Hello Readers & Writers,
Welcome to the third installment of the Now What? series, featuring Ana Franco who will discuss how she knew her agent was right for her and what you can keep an eye out for yourself when you have an offer of representation.
It’s true. There tons and tons of amazing literary agents out there.
So how do you know who is the perfect match for you?
It’s easy! You ask questions.
What I suggest, first and foremost, is to ask to chat with the agent’s clients. Not only those that write in your genre, but clients in general. Clients that are still revising with the agent, clients on submission, clients that have sold books before.
A Note: Always make sure to ask to read the agent’s contract before signing anything. That’s one thing my agent told me when I mentioned I’d like to notify other agents of my offer of rep. Ask to read their contracts. Always.)
After chatting with my then-future-agent’s clients, I knew there was a huge chance he was “The One.” His style of representation suited me. For example, my agent writes small edit letters, leaves comments on my manuscript, and corrects my grammar.
There are, however, different sorts of agents. Some are faster to read, some slower. Some write edit letters, some don’t.
Same with how they approach editors—some will pitch via email, some will have lunch with the editors, some will pitch only 4-6 editors at once, some 20+. There’s no “right” or “wrong” way of agenting—just what suits you. And these are all very important points to consider before accepting or declining an offer of representation.
Having all of this information as well as knowing my agent’s representation style were huge factors in helping me decide what to do, but I still wanted to think some more.
There’s something about receiving your first offer of representation that people rarely talk about, though. After you ask for the two weeks to notify other agents and think before making a decision, your emotions will be all over the place. It’s a happy moment—we all wait for it to happen—but it’s also so, so stressful.
With me, the process went like this:
- I woke up in the middle of the night because I desperately needed to pee. When I checked my phone to see the time, I saw I had an email. And it had the words “offer of representation” in it.
- Cue some freaking out, reading the email a million times.
- And then I couldn’t sleep. I was awake for hours, trying to process that this was, in fact, real. I had dreamed of that moment so many times, I had to make sure.
- When I finally felt like myself again, I emailed the agent and we set up a call.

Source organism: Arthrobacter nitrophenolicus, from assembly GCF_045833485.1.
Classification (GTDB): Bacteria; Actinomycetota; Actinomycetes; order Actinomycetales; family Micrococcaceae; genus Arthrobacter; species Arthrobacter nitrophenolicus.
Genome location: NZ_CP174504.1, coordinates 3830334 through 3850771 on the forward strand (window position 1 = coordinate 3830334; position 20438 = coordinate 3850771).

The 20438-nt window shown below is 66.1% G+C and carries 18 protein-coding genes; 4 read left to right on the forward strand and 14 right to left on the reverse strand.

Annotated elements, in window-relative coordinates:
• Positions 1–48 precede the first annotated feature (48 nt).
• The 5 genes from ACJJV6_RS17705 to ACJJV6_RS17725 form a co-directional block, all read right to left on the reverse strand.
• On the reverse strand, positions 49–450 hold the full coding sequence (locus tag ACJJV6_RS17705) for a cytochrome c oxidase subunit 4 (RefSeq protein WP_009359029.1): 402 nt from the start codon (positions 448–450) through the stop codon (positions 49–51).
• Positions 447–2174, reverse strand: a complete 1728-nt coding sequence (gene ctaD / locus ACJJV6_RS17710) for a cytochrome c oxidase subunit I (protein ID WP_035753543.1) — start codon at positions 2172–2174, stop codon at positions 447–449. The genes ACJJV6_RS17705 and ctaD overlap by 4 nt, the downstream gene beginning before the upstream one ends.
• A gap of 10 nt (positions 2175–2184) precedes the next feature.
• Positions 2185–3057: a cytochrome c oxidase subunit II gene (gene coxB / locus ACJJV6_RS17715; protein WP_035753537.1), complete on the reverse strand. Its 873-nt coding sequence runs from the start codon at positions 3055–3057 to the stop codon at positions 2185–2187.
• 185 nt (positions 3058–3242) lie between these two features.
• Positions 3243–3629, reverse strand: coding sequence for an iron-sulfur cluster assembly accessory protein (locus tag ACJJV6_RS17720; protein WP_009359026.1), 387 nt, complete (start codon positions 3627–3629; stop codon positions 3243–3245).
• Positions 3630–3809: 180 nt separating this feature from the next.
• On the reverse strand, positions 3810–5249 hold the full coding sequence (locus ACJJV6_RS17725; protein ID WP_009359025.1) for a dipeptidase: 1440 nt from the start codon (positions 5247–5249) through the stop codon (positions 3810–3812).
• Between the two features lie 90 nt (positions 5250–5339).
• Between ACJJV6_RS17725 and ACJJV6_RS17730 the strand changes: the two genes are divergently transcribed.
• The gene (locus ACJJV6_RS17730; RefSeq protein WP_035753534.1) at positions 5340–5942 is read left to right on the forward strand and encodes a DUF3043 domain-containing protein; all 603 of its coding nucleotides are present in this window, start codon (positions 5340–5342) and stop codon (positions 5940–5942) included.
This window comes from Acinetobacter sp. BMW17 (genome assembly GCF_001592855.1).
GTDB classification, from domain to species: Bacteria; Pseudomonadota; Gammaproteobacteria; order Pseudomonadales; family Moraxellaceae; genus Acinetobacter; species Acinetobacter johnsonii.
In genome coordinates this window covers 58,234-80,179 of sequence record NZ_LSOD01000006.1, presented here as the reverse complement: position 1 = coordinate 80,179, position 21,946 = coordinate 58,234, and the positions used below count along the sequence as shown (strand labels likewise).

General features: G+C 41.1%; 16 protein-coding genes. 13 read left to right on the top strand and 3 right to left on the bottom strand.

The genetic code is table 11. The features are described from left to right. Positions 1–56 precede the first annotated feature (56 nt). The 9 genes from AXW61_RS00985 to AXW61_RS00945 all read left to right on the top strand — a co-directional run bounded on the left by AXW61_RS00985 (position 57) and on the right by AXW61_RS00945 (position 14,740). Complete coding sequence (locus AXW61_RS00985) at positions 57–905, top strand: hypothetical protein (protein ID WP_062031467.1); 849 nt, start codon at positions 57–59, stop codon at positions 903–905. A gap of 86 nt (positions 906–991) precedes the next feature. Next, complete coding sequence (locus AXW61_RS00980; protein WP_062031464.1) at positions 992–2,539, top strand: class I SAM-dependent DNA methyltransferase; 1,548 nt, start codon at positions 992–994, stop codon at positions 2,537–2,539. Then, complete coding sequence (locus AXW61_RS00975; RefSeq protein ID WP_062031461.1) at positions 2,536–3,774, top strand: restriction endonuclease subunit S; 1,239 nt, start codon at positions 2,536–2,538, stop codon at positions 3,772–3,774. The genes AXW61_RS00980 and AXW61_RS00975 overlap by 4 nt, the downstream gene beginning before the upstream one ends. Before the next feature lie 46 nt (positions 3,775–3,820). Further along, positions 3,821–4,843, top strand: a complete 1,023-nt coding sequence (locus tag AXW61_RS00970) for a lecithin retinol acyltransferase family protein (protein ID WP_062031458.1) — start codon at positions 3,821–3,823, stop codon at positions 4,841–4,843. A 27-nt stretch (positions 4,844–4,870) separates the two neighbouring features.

- I cried for hours before the call.
- After it, I cried again.
- And it kept going, I kept crying for days.
This is very normal, though it scared me a lot! People don’t talk about how stressful this experience is, how game changing everything about it is. I cried so, so much. For a while, I was afraid this meant I wasn’t happy. But then I realized (my therapist did, to be honest) that I was happy. But I was also a nervous wreck because this was something new, and I’m scared of changes.
But you know what happened later, when I understood what my emotions were telling me? I was happy! I was so, so happy! I’d be laughing at absolutely nothing all the time, babbling to strangers about how lucky I was feeling. See what I meant before? This messes with our emotions.
When I was finally calm, I grew anxious while I waited for other agents to read my manuscript and decide if they’d offer as well. Once again, after a lot of thinking…I realized that I was anxious because I didn’t really want other offers. Now, don’t take this the wrong way. Everyone loves multiple offers! They make us feel validated, like we’re “real writers.” And humans love to have others fighting over them. But I knew, deep down, that I wouldn’t want to accept another agent’s offer.
So I took the next logical step: I withdrew my manuscript from other agents after waiting just one week and accepted the offer from the original agent. I have a friend who once said something along the lines of “when I got my first offer, before I spoke to the agent on the phone, I knew I’d ask for two weeks if we didn’t click. But if we did, I’d ask for only one week.” Sometimes I wonder what would’ve happened if I had waited, but it doesn’t matter. Not then, and not now. Especially not now. I’ve been with my agent for a little over a year, and I know that I made the right choice. I don’t regret anything I did, and that’s how I know for sure that my agent is the right one for me. Of course, hearing the horror stories about bad agents out there makes me feel extra good about my choice.
What I hope you’ll take away from this is that asking questions is essential, but always follow your gut. And remember: each journey is different. There’s no right or wrong experience.
Ana Franco is represented by Chris Kepner from the Kepner Agency. Aside from reading and writing, she loves story-driven video games, Starbucks, and cats. She also firmly believes The Walking Dead and Toy Story tell the same story. Ana lives in Brazil with her family and a bunch of spoiled cats.
Previous Posts in this Series:
Three Myths and Two Truths About Getting An Agent
By Tammy Oja
How To Communicate with Your Agent
By Alexandra Overy